Article from the upcoming July/August edition of The Review, Michigan Municipal League’s bi-monthly magazine.

Have you ever had a conversation with friends or colleagues about a cool vacant building in a great location in your downtown that would be a perfect place for a restaurant, children’s book store, or boutique retail? You may even know someone (or downtownseveral!) who shares the vision and would like to make that happen. But in today’s reality—a historic rehabilitation for an entrepreneur isn’t something that is supported by many traditional financing methods. And it’s too bad, you tell yourself, because if only that one project could get off the ground—oh how it would change the energy of that block, street, or downtown. You sigh, feeling a little hopeless, and think of a day when you can convince a bank to take a risk on the development. You go about your day and the building stays empty, sucking energy instead of emitting it.

Well, that story can now have a different ending. Something like this: You and your friends and colleagues talk to the entrepreneur who dreams of taking on that project, you go to and learn the basics of this new economic development financing tool, and realize that you can get that entrepreneur’s business plan up on a platform to help make the project a reality. The entrepreneur goes up for a “raise” to get the seed money from local residents who want to invest in that business because they want it in their community (and they like the idea of making some money in the process). Then a few months later, that entrepreneur has the seed money to leverage a traditional loan, the entrepreneur starts the redevelopment process and open shop, and a year downtown-entrepreneurlater—that spot in the downtown is filled with energy from the new business that community residents helped make happen. The business is successful, local residents who invested earn a profit, and you’ve been able to help transform your community!

It’s all possible thanks to Michigan’s new crowdfunding law, PA 264. Passed in late December 2013, this new law allows new and existing Michigan businesses to raise capital from private, non-accredited Michigan investors. This is significant because non-accredited investors comprise 97 percent of the population, and now they can invest up to $10,000 per company, per year, in businesses incorporated or organized under Michigan law.

Accredited investors may invest any amount (an accredited investor is someone who makes over $200,000 per year or has $1,000,000 in assets). With a simple $100 application fee, a one-page Licensing and Regulatory Affairs registration, and a business plan, existing businesses with audited financials can raise up to $2 million from non-accredited investors, and new businesses can raise up to $1 million from non-accredited investors. There is no limit on what can be raised from accred­ited investors. These crowdfunding investments can be used to leverage additional capital from traditional banks or financial institutions.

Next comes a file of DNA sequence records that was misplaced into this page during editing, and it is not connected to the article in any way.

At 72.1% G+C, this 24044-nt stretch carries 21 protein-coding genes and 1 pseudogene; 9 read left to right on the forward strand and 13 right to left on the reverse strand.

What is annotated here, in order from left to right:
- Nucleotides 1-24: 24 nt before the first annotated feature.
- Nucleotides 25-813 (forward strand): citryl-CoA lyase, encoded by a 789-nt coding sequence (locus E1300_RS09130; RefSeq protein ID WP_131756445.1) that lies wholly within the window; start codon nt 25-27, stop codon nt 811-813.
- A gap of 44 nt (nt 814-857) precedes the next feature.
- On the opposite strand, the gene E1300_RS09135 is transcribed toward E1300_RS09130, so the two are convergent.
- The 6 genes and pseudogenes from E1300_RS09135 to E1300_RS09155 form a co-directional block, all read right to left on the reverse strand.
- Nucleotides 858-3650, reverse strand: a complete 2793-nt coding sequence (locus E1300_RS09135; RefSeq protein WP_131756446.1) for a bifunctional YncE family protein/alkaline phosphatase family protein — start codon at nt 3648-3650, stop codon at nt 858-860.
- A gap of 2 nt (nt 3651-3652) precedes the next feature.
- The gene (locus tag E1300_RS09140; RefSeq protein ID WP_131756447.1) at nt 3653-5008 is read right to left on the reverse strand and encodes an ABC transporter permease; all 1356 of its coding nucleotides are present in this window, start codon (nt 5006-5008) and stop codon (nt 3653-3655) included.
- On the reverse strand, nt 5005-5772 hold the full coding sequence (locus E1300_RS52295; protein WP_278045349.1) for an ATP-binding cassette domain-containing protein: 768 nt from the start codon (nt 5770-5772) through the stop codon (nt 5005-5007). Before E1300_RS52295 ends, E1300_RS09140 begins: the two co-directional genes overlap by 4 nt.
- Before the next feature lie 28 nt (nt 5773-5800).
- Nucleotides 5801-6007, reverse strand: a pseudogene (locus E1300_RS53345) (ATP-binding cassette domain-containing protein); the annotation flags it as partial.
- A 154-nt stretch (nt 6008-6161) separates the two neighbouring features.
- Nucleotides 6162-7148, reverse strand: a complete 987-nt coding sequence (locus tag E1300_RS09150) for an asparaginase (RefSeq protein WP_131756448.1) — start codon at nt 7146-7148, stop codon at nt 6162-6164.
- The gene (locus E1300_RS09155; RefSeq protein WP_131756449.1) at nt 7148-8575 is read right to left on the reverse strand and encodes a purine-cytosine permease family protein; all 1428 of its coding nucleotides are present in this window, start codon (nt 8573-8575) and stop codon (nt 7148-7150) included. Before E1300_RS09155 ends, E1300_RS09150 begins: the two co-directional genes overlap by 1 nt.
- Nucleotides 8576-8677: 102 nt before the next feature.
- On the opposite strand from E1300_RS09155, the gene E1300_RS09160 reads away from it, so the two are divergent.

These regulations outlined in the law are the most favorable any state has implemented to date—giving Michigan communities, entrepreneurs, and local investors a huge advantage to attracting and retaining talent. Because of this, the League has developed partnerships with two investment crowdfunding platforms, Localstake and Fundrise, and created to house educational materials around crowdfunding; examples of real deals and outcomes; and direct links with these established, nationally known companies who can help facilitate crowdfunding projects in your communities.

crowd-componentThe “crowd” component is a key factor in crowdfunding on many levels. By engaging local residents in local economic development investments, entrepreneurs gets to test the market before they go forward with much larger investments and begin to build their customer base. So if your group of friends decided to go forward with plans for that children’s book store and you wanted to raise investments of $100,000, but you only obtained $5,000 in investments, you may realize that the demand just might not be there for the business to flourish in the long run. And, from the community’s standpoint, building awareness and investment in local crowdfunding developments that do go forward leads to a buzz and excitement that leads to emotional connectivity within the community, which can spill over into many other efforts. And, at the same time, successful investment crowdfunding helps generate local wealth and economic activity.

Crowdfunding is the cutting-edge future of local development, and PA 264 provides the appropriate framework to make this a win-win for local entrepreneurs and the people who want to invest in their local commu­nity in a meaningful way.

Crowdfunding: The Cutting-Edge Future of Local Development